Annual profits

Lloyds brings back bonuses after quintupling annual profits

British banking group, Lloyds Bank plc, is reportedly reintroducing bonuses for staff, amounting to £399 million ($534 million) in total, after annual profits jumped up by more than fivefold in 2021.

For the uninitiated, a year earlier the bank has scrapped payouts for employees due to the pandemic. Lloyds stated that the decision is a testament to the bank’s stronger economic outlook as well as higher profits, and also confirmed that higher bonuses will be awarded to staff who deal with customers.

The group also disclosed that on its payroll, there were now 21 bankers earning over €1 million ($1.1 million) annually, up from 17 in the previous year. Meanwhile, one banker had earned between €4.5-5 million ($5-5.6 million) last year, which is more than the £2.5 million ($3.3 million) Lloyds paid to former CEO, António Horta-Osório.

Charlie Nunn, the new CEO who took over the reins after Horta-Osório stepped down last April, was paid £1.3 million ($1.7 million) with a £349,000 ($467,311) bonus.

The bank had frozen the unpaid bonuses of three of its former bosses citing charges associated to HBOS Reading scandal charges, for which the bank had to re-review the compensation for victims through a scheme called Foskett Panel after the original scheme was found unfair and unreasonable.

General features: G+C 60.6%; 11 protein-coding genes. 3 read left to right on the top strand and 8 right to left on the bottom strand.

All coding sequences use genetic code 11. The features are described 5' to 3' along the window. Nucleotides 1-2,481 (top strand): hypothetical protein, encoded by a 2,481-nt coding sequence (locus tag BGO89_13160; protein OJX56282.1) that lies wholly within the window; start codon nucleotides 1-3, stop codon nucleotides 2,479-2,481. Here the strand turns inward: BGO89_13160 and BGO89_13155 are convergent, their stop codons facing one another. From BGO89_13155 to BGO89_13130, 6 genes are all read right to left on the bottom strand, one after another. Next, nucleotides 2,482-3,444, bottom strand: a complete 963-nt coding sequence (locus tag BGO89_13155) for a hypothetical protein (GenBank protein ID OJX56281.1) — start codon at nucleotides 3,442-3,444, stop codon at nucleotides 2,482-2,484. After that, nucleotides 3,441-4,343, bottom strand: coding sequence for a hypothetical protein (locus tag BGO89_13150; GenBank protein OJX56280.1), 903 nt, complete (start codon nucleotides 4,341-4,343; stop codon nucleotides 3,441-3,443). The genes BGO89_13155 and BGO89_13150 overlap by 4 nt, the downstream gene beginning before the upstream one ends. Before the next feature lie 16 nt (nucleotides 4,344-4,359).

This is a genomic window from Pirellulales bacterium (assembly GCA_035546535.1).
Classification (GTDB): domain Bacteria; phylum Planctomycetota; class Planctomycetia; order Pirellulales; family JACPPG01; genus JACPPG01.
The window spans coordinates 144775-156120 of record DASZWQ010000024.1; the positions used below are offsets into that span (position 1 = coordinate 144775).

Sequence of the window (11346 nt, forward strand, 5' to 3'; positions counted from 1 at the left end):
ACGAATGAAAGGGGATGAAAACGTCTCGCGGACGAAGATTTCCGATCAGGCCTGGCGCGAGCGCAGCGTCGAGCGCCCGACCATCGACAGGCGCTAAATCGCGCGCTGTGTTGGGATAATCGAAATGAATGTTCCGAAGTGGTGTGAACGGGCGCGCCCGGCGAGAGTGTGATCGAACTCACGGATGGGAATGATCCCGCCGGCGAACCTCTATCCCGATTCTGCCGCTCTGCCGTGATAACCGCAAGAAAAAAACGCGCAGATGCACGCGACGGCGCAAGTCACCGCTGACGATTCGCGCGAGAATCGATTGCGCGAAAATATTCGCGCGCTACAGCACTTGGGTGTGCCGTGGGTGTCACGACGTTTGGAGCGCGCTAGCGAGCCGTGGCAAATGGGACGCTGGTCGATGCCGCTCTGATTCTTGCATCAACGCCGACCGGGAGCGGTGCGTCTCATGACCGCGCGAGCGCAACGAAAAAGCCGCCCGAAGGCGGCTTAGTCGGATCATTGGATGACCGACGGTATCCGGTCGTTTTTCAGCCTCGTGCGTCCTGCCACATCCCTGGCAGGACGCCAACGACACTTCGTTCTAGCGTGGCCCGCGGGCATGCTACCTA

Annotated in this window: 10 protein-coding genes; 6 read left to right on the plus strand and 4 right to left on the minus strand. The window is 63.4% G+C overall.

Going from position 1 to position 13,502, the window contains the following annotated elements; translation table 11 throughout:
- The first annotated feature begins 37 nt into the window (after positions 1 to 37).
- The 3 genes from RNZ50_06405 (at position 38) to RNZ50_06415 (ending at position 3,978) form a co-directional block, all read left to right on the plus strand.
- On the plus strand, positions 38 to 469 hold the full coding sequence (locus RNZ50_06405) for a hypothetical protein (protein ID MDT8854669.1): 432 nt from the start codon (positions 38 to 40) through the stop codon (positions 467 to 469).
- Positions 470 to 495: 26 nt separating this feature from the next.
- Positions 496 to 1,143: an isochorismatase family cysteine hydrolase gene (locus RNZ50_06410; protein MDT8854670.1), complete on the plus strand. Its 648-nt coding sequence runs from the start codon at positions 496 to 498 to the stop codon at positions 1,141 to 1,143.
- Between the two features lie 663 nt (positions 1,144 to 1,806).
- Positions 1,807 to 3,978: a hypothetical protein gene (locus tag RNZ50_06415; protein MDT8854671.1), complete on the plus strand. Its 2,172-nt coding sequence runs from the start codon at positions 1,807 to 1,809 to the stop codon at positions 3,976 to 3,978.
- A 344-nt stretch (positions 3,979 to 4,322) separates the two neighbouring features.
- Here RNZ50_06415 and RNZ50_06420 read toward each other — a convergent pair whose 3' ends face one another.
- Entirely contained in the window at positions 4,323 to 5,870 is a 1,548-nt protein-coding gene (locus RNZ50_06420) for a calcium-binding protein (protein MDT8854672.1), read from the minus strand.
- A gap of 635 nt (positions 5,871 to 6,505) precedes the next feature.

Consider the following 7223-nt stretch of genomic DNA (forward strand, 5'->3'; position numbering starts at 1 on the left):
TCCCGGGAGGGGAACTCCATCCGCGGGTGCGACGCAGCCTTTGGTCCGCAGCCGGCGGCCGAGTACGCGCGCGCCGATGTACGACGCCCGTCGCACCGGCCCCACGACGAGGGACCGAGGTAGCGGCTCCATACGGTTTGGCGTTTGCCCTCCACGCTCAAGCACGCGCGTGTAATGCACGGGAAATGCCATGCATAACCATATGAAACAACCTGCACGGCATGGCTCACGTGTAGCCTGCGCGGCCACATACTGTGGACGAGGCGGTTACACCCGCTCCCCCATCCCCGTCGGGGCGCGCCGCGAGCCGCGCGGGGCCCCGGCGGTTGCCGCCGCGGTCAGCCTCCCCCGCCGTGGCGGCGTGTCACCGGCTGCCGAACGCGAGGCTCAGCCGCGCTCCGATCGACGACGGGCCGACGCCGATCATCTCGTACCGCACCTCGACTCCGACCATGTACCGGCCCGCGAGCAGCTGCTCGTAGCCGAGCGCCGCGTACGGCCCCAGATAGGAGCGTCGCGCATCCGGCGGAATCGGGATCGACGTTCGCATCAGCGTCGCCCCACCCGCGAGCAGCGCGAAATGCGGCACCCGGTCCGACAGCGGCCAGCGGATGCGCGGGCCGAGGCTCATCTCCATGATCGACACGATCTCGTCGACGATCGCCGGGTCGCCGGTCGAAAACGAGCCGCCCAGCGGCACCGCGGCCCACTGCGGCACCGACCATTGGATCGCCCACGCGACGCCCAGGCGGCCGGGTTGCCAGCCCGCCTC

The bank ended up taking a total charge of £790 million ($1 billion) in relation to the controversy, wherein business customers were shoved into failure or distress after they were bombarded with unmanageable fees and debts, between years 2003 and 2007.

In total, the remediation charge, related to past misconduct dealings, came up to £1.3 billion ($1.7 billion) for last year.

Lloyds stated that while many uncertainties remained in relation to the total financial impact of the HBOS Reading scandal, it continued supporting the dual set of reviews, which are the Foskett Panel re-review and the independent review by Dame Linda Dobbs, and the way it handled the overall controversy.

However, despite these woes, the group reported an annual profit of £6.9 billion ($9.2 billion) for 2021, a steep rise from its 2020 profit of £1.2 billion ($1.6 billion).

The high amount can be credited partially to higher income, along with the reversal of loan loss charges through the year.

The news came as Nunn outlined a new strategy for Lloyds, which included focusing on areas of wealth management, increasing its market share in business banking, expanding its consumer products range, and increasing income from its corporate clients.

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